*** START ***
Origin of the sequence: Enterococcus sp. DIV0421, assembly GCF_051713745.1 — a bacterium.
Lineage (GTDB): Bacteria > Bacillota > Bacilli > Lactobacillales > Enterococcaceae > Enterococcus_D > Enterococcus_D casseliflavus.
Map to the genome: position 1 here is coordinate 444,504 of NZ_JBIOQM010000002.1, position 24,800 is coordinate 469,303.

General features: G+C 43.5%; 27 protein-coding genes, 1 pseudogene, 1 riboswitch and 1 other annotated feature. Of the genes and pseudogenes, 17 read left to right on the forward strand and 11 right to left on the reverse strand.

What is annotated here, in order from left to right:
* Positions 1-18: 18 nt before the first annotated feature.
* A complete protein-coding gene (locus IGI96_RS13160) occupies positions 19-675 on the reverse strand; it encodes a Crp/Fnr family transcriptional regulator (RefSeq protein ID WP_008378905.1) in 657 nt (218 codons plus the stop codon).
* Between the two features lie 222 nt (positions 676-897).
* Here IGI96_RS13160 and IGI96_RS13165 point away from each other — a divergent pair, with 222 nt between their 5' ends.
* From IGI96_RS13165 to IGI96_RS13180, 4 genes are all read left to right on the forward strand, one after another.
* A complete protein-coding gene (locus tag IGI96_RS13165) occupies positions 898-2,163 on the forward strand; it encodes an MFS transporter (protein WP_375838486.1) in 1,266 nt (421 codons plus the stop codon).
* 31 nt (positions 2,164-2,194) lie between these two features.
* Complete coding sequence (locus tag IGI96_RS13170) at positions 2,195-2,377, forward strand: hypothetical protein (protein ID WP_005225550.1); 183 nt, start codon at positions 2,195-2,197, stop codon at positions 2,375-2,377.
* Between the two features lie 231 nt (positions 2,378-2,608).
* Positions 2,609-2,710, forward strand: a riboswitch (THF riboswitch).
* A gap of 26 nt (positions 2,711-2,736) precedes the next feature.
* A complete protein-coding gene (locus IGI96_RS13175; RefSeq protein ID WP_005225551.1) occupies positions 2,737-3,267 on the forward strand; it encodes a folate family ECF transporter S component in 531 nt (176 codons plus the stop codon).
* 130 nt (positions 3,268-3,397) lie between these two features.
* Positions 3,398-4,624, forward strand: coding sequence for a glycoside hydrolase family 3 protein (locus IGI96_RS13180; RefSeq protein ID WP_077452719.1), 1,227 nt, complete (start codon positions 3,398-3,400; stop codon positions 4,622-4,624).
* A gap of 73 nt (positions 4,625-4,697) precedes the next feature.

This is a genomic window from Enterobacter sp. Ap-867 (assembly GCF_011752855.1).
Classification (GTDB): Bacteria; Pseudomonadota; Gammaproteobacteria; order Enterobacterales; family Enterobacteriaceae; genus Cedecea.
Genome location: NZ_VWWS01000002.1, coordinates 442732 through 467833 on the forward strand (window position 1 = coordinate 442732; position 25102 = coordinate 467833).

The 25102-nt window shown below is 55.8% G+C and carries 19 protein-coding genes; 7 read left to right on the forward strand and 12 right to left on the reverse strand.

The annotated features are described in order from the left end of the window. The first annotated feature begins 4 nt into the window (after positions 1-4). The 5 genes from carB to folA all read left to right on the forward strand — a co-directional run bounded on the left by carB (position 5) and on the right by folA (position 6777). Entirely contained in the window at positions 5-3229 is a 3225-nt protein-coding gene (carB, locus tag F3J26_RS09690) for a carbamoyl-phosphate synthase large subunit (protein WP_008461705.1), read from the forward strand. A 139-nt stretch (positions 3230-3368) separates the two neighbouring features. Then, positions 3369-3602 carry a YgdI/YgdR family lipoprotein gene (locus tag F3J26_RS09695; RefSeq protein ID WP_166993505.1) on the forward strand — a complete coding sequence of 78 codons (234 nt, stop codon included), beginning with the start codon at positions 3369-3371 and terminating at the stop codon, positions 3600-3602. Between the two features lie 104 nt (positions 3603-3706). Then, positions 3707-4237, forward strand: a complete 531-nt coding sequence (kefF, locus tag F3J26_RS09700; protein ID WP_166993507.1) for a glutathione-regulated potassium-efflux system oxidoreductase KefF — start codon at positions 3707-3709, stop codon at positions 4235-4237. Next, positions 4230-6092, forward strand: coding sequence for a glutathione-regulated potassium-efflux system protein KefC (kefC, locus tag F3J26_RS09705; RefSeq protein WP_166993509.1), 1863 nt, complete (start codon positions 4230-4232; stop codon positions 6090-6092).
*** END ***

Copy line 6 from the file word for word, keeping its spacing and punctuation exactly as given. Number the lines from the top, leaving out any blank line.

* Positions 1-18: 18 nt before the first annotated feature.